The media workroom at the Winter Meetings is an odd place. Put 200 writers, broadcasters, multimedia specialists, camera operators and TV reporters in one place for long stretches of time, and things are bound to get a little strange. There's a lot of quiet work, spiced with some idle chatter to pass long stretches of time. One evening, a couple of writers were discussing franchise longevity when one of my Chicago-based brethren asked me when the Nationals were going to start having an old timers' day.
"I'm not sure we're allowed yet," I responded. "I mean, has Livan Hernandez officially retired? Who else would start?"
But that half-joking answer got me to thinking. Do you know that the 2014 season will be the Nationals' 10th in D.C.? It hardly seems that long ago that fans were packing RFK Stadium to welcome baseball back to the District after a 33-year absence that spanned a couple of generations.
The concept of an old timers' day, however, is an interesting one. I mean, who wouldn't want to see Hernandez winding up, as he did on April 4, 2005 in Philadelphia's year-old Citizens Bank Park in the Nats' first game since moving from Montreal? Or watch Vinny Castilla go deep as he did twice in the team's first RFK Stadium game on April 14 of that year?
Castilla was 37 when he began his only season with a curly W cap and most record books tell us Hernandez was 36 when he last pitched for the Nats in 2011 (though I think the only way you're going to get his real age is to cut him in half and count the rings, which would pretty much discount him from that old timers' assignment).
But this trip down memory lane begs a couple of questions: Do the Nats really have enough guys who would qualify as old timers? Or should they wait another five or 10 years to start celebrating the history of their team, preferably after another postseason appearance or two, and hopefully a run deep into October baseball.
In the 2013 media guide, the Nats' all-time roster (2005-2012) didn't even take up a full page. OK, it's only got eight years of names, from Winston Abreu to Jordan Zimmermann (and those perfectly illustrate the chasm between forgettable one-season Nats and guys who have actually made a name for themselves in D.C.). But consider these facts before you're ready to invite Frank Robinson back to manage some of the Nationals of yesteryear (assuming you wouldn't prefer Manny Acta, Jim Riggleman, John McLaren or Davey Johnson).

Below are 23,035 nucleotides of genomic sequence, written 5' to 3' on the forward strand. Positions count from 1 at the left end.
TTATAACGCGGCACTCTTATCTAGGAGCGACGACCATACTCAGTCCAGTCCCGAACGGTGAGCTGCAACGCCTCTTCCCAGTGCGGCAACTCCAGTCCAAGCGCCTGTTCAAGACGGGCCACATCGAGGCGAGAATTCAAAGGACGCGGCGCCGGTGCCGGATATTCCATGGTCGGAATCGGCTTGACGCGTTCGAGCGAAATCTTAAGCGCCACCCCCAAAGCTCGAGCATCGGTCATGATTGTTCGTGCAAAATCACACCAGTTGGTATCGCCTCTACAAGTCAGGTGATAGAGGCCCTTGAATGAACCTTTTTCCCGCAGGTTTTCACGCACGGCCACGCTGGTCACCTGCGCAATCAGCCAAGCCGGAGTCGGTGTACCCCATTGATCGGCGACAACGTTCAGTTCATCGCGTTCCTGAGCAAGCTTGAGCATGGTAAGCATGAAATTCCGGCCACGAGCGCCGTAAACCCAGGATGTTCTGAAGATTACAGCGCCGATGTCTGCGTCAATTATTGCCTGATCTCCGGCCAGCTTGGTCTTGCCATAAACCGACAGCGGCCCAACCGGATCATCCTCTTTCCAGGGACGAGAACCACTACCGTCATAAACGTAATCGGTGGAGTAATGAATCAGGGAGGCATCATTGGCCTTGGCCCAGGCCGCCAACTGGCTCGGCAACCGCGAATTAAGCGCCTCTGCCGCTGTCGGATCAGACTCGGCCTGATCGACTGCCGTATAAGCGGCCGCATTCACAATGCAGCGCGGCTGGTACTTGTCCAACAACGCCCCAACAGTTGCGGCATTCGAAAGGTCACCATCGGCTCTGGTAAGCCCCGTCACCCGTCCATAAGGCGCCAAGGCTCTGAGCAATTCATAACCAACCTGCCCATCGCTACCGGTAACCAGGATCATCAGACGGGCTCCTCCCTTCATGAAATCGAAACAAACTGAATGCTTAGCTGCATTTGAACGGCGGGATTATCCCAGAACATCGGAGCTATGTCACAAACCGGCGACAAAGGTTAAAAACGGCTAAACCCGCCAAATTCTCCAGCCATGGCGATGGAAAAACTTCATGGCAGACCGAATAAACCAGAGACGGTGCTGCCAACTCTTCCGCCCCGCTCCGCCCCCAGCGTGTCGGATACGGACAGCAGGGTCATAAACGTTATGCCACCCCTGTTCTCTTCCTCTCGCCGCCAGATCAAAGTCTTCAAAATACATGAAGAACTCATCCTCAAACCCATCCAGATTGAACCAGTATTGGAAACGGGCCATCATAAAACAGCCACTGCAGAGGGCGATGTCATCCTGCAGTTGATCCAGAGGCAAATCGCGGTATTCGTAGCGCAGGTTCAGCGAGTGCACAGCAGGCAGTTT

* Third baseman Ryan Zimmerman, who leads the Nationals' all-time record book in a slew of offensive categories, and reliever Tyler Clippard, who has pitched in more games than any other Nat, are on the current roster. Ditto for career stolen base leader and present day shortstop Ian Desmond
* Some of the guys whose names dotother categories in the all-time register are also still active: John Lannan has made the most starts and is still trying to find an employer for 2014 after pitching last year in Philly; Adam Dunn, who drew a team-record 116 walks in 2009, is the Chicago White Sox's designated hitter; Alfonso Soriano's 46 home runs in 2006 still rank as a high-water mark, but he's on the Yankees roster; ever-popular clubhouse deejay and outfielder/first baseman Michael Morse just signed a free agent deal with the Giants.
* Then there are the guys who you probably wouldn't want back for a variety of reasons: Lastings Milledge, he of the spotty work habits, had a team-record 36 July hits in 2008; polarizing outfielder Nyjer Morgan is the record-holder with three stolen bases in a game (and he's still Tony Plush-ing it in Japan for the Yokohama BayStars; Elijah Dukes just got arrested again for the umpteenth time in Tampa.
* Does anyone even remember Bernie Castro's two triples in one game in 2006, or want to see Ramon Ortiz, who holds most of the non-positive (most earned runs and homers allowed in a single season) marks in the period beginning with 2005?
Who's that leave you with? OK, Hernandez can pitch and guys like Dmitri Young, Nick Johnson and Cristian Guzman can join Castilla for a round of batting practice. Suddenly, old timers' day at Nationals Park doesn't sound all that exciting.
The point is that the past isn't that recent and that the future is now, especially after general manager Mike Rizzo upgraded the few holes on the roster in an effort to reclaim the National League East title from the Braves, who sustained significant offseason losses. Zimmerman's game-winning homers, Stephen Strasburg's electrifying debut, Jayson Werth's playoff walk-off, Bruce Harper's home runs and wall-crashing plays - they're all way too recent to be qualified as historical. OK, maybe they can be called recent history.
But as we head into the Nats' 10th campaign in D.C., what's your best memory? Who was your favorite player? When do you think there will be enough Nats history to warrant an old timers' game? Leave your comments below - and let's hope that the next few years are so rife with exciting play that by the time we're talking about the Nationals' first two decades in Washington, there are some easier choices for faux old timers' celebration.
Update: Guess it would be fair to list my own favorite Nats memories. I have several that fall into different categories. Best sheer fun moment: the 10-game winning streak between June 2-12, 2005 left RFK Stadim rocking as a town fell in love with its new team. Off-the-wall memory: former GM Jim Bowden praying for Jesus Colome's buttocks. Weirdest moment: stalking Dukes in the lobby of the Viera Hampton Inn, then briefly speaking with him on the day he was released while helping him move boxes of his belongings from the elevator to his car.